Multi-word types operate equally well or even better than single-word types. For example, a single-word event type of âemergencyâ is not acceptable for comparison purposes. Consumers wanting to compare this with other event types would welcome additional modifiers. The EMTC has to evaluate each case and use or limit modifiers as needed. NOTE: multi-word event types generally have an accepted best order in English (i.e. âforest fireâ and âthin iceâ, as opposed to âfire forestâ and âice thinâ).
What is an Alert?

An alert is a transmitted âsignalâ to heighten attention and/or initiate preparation for action. For this attention and preparation to be meaningful, a real or anticipated subject event is necessary. As stated, it is by reference to this subject event that the alert ties the message found in the alert to a time and place.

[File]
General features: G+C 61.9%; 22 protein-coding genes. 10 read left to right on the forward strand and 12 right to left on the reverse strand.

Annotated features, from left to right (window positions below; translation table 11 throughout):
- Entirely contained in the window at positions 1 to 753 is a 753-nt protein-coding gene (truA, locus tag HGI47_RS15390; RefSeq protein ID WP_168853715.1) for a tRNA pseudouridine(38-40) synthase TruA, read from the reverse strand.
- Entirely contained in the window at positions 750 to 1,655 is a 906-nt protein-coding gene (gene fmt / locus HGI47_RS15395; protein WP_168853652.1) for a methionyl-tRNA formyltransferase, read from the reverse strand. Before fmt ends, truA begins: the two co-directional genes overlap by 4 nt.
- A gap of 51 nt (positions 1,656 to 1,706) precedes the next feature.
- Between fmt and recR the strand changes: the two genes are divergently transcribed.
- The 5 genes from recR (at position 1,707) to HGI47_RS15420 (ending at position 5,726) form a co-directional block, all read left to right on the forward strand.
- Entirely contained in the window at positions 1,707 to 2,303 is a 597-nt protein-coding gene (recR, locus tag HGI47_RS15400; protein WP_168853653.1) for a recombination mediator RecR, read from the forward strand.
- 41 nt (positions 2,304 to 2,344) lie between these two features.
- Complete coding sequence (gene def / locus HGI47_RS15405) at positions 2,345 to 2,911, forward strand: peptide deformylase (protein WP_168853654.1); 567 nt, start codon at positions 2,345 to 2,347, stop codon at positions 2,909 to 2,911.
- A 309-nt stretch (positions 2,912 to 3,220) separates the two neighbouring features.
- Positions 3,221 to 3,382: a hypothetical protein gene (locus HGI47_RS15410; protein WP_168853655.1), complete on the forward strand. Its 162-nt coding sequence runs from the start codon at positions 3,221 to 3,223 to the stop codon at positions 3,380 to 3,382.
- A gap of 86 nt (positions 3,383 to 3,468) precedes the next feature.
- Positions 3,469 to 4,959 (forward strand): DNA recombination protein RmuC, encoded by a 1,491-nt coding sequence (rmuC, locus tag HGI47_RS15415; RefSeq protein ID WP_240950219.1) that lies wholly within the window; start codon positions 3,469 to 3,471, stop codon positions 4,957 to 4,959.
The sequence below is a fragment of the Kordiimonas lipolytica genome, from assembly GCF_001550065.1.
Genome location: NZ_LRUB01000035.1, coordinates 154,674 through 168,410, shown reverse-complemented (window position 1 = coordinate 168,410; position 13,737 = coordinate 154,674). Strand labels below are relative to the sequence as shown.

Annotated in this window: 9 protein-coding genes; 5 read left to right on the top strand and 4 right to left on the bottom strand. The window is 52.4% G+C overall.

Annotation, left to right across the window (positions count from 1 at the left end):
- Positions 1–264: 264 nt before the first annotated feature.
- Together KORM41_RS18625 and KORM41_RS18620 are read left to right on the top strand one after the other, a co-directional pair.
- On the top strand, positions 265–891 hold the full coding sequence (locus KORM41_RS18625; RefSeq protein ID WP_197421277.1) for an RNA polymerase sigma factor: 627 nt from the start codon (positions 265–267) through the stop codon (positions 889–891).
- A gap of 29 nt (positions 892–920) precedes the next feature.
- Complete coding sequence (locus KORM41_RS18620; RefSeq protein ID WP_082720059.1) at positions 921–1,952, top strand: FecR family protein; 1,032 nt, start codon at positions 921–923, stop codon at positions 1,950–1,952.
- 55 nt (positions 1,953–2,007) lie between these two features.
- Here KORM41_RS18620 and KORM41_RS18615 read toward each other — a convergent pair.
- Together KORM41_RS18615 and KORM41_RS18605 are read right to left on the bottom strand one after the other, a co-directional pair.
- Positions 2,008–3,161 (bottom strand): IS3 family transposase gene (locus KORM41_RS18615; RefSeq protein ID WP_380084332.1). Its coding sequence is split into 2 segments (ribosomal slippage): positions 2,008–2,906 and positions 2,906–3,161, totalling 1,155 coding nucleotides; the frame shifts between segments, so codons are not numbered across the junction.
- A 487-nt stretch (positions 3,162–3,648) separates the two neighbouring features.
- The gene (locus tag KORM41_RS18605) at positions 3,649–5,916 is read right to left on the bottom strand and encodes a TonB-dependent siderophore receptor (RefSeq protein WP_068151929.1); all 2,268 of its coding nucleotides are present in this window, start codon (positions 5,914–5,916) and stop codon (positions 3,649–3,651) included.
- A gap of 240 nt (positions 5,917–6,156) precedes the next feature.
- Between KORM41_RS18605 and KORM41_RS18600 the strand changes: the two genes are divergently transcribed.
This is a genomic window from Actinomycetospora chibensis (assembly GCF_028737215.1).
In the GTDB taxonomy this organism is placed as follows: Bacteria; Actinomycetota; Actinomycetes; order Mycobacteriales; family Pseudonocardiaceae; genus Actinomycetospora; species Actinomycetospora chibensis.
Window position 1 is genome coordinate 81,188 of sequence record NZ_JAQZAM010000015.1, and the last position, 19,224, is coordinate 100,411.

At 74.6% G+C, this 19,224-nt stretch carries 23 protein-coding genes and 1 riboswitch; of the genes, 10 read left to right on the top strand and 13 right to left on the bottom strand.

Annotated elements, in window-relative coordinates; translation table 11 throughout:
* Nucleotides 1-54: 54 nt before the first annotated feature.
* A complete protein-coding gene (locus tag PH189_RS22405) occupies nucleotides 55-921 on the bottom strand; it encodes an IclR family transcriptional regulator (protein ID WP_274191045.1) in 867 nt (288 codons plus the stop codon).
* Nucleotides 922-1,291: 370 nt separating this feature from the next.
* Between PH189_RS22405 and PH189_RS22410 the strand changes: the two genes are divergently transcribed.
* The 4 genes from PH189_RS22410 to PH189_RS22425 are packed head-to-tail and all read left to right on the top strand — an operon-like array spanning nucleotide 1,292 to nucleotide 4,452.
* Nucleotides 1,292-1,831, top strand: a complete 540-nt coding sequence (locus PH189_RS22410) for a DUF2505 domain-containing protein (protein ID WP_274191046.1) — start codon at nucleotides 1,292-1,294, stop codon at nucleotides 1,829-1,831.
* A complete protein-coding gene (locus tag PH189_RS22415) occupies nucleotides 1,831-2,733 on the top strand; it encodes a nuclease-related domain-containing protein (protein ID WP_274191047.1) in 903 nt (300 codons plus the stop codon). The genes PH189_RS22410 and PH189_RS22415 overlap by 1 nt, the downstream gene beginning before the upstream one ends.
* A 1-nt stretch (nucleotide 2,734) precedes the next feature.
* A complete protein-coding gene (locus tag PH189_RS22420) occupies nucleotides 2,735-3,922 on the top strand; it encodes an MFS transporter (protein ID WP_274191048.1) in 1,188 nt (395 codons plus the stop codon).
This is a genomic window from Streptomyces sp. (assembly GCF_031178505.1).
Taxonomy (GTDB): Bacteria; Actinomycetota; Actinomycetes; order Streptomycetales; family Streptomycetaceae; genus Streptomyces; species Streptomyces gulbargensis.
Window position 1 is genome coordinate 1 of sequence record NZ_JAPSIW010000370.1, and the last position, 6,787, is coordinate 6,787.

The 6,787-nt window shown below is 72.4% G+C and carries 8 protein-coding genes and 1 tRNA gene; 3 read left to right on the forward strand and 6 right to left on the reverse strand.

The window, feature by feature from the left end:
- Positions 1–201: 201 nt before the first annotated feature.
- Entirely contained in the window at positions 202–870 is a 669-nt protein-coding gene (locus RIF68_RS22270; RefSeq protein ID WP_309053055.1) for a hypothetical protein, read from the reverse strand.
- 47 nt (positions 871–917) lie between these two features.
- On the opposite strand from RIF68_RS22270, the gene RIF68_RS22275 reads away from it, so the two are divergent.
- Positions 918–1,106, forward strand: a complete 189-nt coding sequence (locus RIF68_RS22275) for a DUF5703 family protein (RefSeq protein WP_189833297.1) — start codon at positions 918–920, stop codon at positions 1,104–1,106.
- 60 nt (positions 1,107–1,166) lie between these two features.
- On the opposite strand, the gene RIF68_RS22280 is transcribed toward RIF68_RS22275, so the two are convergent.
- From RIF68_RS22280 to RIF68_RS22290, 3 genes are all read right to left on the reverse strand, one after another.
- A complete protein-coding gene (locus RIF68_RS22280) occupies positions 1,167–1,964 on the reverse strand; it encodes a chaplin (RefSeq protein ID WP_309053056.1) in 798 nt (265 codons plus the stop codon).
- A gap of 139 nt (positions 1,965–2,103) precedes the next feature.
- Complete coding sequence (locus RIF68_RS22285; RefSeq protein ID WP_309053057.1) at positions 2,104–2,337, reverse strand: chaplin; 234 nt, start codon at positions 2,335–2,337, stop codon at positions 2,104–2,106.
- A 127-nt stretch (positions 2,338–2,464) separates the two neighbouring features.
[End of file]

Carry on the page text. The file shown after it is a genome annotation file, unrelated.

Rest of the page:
For many alerting authorities, an event, simply by its event type definition, is an alert-able event. For example, a âdangerous animalâ is an alert-able event simply because of what its event type definition is. For other authorities, the event is only significant and alert-able when a marked set of environmental conditions define its type. For example, an authority may declare a âwindâ event an alert-able event based on a certain wind speed level marker. Regardless of how the need for an alert was determined, the authority went through a subjective analysis identifying event types of interest. All this so that the subject event for any given alert message has a type classification that aids in constructing alert messages for an audience.